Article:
The daily business briefing: December 7, 2021

Devin Nunes is leaving Congress to run Trump social media startup, NYC imposes vaccine mandate on private companies, and more

Devin Nunes
Devin Nunes
(Image credit: Joe Raedle/Getty Images)

1. Nunes leaving Congress to run Trump social media startup

Rep. Devin Nunes (R-Calif.), a close ally of former President Donald Trump, announced Monday that he plans to resign from Congress this month to become chief executive of Trump's new social media company. "I'm writing to let you know I've decided to pursue this opportunity," the 10-term congressman wrote in a letter to constituents. Trump Media & Technology Group said Nunes would become its CEO in January. Nunes, who served as chair of the House Intelligence Committee when Republicans controlled the chamber, led GOP efforts to discredit the FBI's Russia investigation. Nunes would have faced a tougher path to re-election than usual in the midterms because California's congressional map is being redrawn and is expected to tilt his district more toward Democrats.

Politico CNN

2. New York City announces vaccine mandate for private companies

New York City Mayor Bill de Blasio on Monday announced a first-in-the-nation coronavirus vaccine mandate for all in-person employees at private companies in the city. De Blasio called the policy a "pre-emptive strike" against a potential new wave of COVID-19 cases fueled by the new Omicron coronavirus variant, and to help limit infections from holiday gatherings. "Omicron is here, and it looks like it's very transmissible," de Blasio told MSNBC. "The timing is horrible with the winter months." New York City already requires vaccinations for city workers, as well as customers and employees at indoor restaurants, entertainment venues, and gyms. Starting Dec. 27, workers at private companies will have to have received at least their first dose.

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The New York Times

3. Stock futures rise as Omicron concerns ease

U.S. stock futures surged early Tuesday, adding to Monday gains that came as concerns eased about the potential economic impact of the new Omicron coronavirus variant. Futures for the Dow Jones Industrial Average and the S&P 500 were up by 1 percent and 1.4 percent, respectively, at 6:30 a.m. ET. Futures for the tech-heavy Nasdaq were up by 1.9 percent. All three of the main U.S. indexes jumped on Monday following reports that health officials expected COVID-19 cases from Omicron to be less severe than those from the Delta variant, which still accounts for nearly all coronavirus-related hospitalizations and deaths in the United States. The Dow jumped by 1.9 percent on Monday. The S&P 500 and the Nasdaq gained 1.2 percent and 0.9 percent, respectively, after the discovery of the Omicron strain dragged markets down last week.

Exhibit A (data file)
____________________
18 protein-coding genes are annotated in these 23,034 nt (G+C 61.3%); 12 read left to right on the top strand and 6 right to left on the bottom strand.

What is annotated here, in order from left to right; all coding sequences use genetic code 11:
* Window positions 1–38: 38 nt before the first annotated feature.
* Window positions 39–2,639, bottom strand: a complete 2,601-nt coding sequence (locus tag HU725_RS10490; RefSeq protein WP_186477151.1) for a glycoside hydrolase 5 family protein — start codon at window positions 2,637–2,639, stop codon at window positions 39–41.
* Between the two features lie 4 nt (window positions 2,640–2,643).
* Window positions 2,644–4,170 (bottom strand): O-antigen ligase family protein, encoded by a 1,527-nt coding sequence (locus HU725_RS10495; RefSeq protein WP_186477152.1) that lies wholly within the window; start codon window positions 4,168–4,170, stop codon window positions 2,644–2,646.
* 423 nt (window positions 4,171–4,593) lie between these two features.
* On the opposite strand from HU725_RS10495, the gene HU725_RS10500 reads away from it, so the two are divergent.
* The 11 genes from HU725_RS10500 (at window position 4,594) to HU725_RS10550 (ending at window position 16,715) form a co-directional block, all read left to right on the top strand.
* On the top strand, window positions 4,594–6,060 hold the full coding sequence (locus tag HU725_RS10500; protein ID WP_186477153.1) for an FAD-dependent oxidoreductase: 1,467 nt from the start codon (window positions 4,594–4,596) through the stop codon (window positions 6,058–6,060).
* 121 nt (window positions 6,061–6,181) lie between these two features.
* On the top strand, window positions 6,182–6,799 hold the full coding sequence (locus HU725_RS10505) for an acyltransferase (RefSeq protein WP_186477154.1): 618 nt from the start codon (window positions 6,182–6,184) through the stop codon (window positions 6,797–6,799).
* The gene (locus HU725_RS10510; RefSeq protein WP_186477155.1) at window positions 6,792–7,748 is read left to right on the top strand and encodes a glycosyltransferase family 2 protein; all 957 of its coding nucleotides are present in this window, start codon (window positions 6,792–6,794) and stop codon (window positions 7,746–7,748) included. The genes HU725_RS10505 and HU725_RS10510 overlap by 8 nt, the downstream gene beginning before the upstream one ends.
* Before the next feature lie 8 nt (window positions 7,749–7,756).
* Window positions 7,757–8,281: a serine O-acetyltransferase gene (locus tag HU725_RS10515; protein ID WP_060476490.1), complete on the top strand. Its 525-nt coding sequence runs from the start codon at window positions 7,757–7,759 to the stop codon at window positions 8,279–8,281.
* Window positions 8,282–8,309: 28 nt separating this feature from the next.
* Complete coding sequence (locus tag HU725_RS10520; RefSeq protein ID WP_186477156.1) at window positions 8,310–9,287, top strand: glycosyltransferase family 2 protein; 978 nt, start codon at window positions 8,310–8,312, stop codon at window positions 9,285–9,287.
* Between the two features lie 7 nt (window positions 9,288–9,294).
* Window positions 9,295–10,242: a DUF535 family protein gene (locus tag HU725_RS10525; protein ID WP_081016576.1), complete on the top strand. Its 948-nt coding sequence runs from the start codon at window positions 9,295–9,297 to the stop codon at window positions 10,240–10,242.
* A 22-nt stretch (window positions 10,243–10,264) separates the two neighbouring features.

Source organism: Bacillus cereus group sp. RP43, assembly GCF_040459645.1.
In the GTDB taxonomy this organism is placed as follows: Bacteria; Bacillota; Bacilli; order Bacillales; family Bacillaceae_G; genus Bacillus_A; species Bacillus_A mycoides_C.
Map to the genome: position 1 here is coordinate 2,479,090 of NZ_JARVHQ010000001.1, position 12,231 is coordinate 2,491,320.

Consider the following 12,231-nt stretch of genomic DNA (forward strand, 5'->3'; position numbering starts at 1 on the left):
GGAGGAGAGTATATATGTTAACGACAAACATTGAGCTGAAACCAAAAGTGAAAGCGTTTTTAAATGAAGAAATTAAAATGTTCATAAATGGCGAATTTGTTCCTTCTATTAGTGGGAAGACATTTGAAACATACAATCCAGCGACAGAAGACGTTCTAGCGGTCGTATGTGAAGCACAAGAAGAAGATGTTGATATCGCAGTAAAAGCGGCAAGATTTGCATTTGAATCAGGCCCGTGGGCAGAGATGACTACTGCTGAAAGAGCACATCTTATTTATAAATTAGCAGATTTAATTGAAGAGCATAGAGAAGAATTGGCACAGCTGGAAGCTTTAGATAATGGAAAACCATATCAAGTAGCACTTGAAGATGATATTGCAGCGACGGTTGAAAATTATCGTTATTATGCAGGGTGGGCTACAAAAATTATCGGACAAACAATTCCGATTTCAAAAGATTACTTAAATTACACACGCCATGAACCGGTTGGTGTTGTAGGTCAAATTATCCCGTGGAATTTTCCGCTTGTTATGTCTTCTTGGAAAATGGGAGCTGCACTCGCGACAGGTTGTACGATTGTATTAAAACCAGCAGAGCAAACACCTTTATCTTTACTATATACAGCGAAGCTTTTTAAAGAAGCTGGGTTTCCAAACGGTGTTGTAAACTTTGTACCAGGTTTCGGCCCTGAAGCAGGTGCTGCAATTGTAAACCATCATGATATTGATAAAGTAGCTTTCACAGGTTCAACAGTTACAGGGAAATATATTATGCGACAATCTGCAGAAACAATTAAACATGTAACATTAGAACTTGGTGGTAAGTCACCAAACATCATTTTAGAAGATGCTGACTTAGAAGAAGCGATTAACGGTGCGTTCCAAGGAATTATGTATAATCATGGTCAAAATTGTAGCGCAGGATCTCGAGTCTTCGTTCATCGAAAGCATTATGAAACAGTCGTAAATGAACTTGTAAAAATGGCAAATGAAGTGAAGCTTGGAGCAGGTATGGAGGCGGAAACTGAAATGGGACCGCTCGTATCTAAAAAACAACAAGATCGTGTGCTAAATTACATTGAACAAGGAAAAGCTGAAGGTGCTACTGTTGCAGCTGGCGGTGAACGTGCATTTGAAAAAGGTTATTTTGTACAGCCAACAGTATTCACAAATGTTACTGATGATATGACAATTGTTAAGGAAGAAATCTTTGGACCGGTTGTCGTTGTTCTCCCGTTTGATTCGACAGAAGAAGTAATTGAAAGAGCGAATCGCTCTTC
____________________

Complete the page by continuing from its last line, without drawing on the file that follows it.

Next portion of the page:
4. SEC investigates Trump social media deal

The Securities and Exchange Commission is investigating a deal between former President Donald Trump's latest social media venture and the special purpose acquisition company — or SPAC — that is taking it public, The Wall Street Journal reported Monday, citing a regulatory filing by the SPAC, Digital World Acquisition Corp. After news broke of the Trump-Digital World deal, the Journal and other news outlets reported that Trump met with Digital World CEO Patrick Orlando early this year, before the SPAC raised any money, which would be a violation of SEC rules if they had substantive deal talks. SPACs can't have a target already identified when they start raising money.

The Wall Street Journal

5. Instagram features to let users know when it's time to take a break

Instagram on Tuesday is launching its "Take a Break" tool, which will urge users to do something else after they have spent a certain amount of time scrolling through the platform's content. The social media platform, owned by Facebook-parent Meta, announced plans for the feature in September as part of an effort to discourage users, particularly teenagers, from damaging their mental health by getting sucked into spending too much time scrolling from post to post. Users will be able to turn on the feature in "Settings" and choose alerts every 10 minutes, 20 minutes, or 30 minutes. The release comes a day before the head of Instagram will answer questions from lawmakers about the platform's efforts to bolster its child-safety policies.


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